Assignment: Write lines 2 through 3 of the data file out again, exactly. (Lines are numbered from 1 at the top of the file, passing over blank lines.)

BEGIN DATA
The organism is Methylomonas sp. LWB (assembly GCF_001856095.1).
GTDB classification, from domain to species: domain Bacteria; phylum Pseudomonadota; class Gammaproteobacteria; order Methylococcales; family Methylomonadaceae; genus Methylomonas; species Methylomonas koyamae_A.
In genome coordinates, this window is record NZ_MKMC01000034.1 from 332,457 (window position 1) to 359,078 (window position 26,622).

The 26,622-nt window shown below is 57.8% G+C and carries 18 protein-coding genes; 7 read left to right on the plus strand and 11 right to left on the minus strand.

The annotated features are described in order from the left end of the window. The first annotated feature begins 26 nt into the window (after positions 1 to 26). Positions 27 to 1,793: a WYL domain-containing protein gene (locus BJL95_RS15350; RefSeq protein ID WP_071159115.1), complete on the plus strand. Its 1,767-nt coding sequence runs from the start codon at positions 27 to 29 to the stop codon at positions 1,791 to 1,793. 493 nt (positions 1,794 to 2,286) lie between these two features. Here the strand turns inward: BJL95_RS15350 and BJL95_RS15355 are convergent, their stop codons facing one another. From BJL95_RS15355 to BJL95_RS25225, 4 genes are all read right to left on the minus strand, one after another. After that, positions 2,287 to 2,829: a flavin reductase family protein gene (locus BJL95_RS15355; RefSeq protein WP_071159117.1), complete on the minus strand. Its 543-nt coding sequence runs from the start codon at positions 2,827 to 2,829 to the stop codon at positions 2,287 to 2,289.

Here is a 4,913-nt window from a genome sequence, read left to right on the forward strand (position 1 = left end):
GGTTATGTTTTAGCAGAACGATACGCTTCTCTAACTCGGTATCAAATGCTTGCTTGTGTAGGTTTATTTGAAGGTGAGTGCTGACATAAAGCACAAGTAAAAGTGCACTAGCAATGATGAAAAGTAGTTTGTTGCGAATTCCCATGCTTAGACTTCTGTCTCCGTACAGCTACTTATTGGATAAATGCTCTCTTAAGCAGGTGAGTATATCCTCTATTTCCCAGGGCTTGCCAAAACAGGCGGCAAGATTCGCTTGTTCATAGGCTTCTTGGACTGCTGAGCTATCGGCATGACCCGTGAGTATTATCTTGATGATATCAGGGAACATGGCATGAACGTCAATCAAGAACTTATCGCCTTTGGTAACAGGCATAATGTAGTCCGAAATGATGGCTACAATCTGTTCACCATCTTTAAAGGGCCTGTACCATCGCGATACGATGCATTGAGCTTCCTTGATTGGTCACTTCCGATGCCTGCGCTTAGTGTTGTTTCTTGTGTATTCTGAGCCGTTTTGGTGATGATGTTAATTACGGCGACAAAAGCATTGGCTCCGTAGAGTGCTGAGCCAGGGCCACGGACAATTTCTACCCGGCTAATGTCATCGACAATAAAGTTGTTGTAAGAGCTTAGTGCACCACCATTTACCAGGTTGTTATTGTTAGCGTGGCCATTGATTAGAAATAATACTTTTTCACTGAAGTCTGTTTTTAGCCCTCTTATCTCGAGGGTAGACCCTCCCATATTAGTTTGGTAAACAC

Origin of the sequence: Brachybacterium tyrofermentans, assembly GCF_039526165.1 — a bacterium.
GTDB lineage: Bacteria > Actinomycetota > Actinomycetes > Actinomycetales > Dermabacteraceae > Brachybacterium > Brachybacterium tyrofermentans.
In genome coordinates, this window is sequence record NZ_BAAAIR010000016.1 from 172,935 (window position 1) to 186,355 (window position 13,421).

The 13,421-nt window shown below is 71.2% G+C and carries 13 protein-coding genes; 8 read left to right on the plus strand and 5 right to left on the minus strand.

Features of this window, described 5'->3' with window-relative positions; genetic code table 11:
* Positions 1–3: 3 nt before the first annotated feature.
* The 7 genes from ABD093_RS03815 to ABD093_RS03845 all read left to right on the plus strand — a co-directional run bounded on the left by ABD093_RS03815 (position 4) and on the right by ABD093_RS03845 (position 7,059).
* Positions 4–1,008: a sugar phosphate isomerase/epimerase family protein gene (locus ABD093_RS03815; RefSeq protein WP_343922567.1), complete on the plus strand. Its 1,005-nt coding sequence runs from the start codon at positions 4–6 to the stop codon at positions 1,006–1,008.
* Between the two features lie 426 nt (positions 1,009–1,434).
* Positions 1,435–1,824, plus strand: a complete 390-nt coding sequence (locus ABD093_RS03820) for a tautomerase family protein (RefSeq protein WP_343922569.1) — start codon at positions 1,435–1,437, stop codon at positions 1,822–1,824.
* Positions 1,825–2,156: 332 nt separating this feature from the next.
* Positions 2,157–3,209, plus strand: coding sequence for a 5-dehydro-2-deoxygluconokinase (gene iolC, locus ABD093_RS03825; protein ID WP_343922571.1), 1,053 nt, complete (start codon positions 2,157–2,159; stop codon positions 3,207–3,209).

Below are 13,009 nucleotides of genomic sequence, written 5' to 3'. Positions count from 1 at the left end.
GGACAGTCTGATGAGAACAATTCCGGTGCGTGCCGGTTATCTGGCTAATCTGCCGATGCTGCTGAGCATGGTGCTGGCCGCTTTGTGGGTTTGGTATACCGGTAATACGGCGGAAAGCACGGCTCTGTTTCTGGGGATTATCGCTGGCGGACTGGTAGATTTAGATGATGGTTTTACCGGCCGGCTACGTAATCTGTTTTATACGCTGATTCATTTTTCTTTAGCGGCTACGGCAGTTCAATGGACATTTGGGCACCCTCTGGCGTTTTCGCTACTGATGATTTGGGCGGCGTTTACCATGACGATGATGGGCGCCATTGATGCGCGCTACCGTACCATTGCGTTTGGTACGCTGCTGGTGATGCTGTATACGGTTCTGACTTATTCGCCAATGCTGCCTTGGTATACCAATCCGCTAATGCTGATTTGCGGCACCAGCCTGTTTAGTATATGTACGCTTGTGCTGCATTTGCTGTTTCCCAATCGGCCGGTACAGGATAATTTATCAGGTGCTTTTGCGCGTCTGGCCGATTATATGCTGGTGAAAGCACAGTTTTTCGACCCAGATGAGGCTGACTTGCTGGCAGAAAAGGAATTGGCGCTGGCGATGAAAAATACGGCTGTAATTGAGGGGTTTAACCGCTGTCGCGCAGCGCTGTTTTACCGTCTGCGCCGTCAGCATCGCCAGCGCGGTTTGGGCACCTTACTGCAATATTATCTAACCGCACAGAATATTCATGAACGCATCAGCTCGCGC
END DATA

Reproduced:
GTDB classification, from domain to species: domain Bacteria; phylum Pseudomonadota; class Gammaproteobacteria; order Methylococcales; family Methylomonadaceae; genus Methylomonas; species Methylomonas koyamae_A.
In genome coordinates, this window is record NZ_MKMC01000034.1 from 332,457 (window position 1) to 359,078 (window position 26,622).